A university Geologist investigates the historical discussion between science and religion about one, global catastrophic flood.
David Montgomery encountered a local folktale while on an expedition in Tibet. The story told of a flood of such power and magnitude that it reshaped the landscape of the world's deepest river gorge. To his amazement, his investigation of the terrain around the Tsangpo River corroborated the legend. He began to wonder: Could there be proof behind other flood stories, including the most famous of them all, Noah's flood?
As a geologist, Montgomery initially approached the biblical tale with skepticism. Where creationists see a several-thousand-year-old planet resurfaced into modern topography by a single grand catastrophe, he saw the vast extent of geological time in which the worlds came and went in a grand cycle characterized by mountains rising continents eroding off into the sea.
However, digging into the historic works of theologians, natural philosophers, and scientists, Montgomery discovered a rich and long-running conversation between science and religion. The first geologists, he learned, were, in fact, clergymen. Their quest to explain signs of Noah's flood-how the shells of sea creatures could rest atop mountains-motivated Steno, the seventeenth century grandfather of geology. For centuries, biblical scholars and theologians eager to validate God's word relied on plain-sight evidence to support the creation stories of the Old Testament.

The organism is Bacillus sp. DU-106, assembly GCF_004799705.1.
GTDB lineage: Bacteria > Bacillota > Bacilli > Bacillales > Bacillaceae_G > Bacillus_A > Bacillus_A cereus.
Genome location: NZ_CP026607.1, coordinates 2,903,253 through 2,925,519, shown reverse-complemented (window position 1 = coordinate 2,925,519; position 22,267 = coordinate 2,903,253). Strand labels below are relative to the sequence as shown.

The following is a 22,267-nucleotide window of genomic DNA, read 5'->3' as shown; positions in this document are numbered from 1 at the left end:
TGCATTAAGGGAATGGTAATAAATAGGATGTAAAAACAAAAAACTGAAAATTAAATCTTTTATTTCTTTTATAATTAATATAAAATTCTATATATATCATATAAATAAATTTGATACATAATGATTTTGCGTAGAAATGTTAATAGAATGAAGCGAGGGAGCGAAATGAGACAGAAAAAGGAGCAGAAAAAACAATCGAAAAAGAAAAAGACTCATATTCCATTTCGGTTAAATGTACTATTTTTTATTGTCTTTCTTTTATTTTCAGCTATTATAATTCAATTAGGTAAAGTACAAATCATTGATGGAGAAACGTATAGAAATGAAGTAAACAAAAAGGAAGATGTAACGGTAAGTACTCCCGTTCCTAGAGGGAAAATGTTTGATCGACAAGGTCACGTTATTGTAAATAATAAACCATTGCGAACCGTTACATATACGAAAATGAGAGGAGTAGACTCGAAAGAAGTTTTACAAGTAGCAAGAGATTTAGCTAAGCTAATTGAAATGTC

With an explorer's eye and a fresh approach to both faith and science, Montgomery takes readers on a journey across landscapes and cultures as he investigates this historical dialogue. He walks us through the miraculous topography of the Grand Canyon and the jagged coast of Siccar Point in Scotland, discerning millions of years of history embedded in the exposed layers of rock. He shares how geologists uncovered evidence for a series of massive deluges in the past.
The Rocks Don't Lie makes a powerful case for redefining the boundary between science and religion. Is seeing believing? Or, is believing seeing? Now more than ever, the distinctions between these two types of knowledge define contemporary issues of tremendous societal importance, from climate change to the way we teach science in public schools. At stake is how we interpret nature and what, if anything, we can learn from the world around us.
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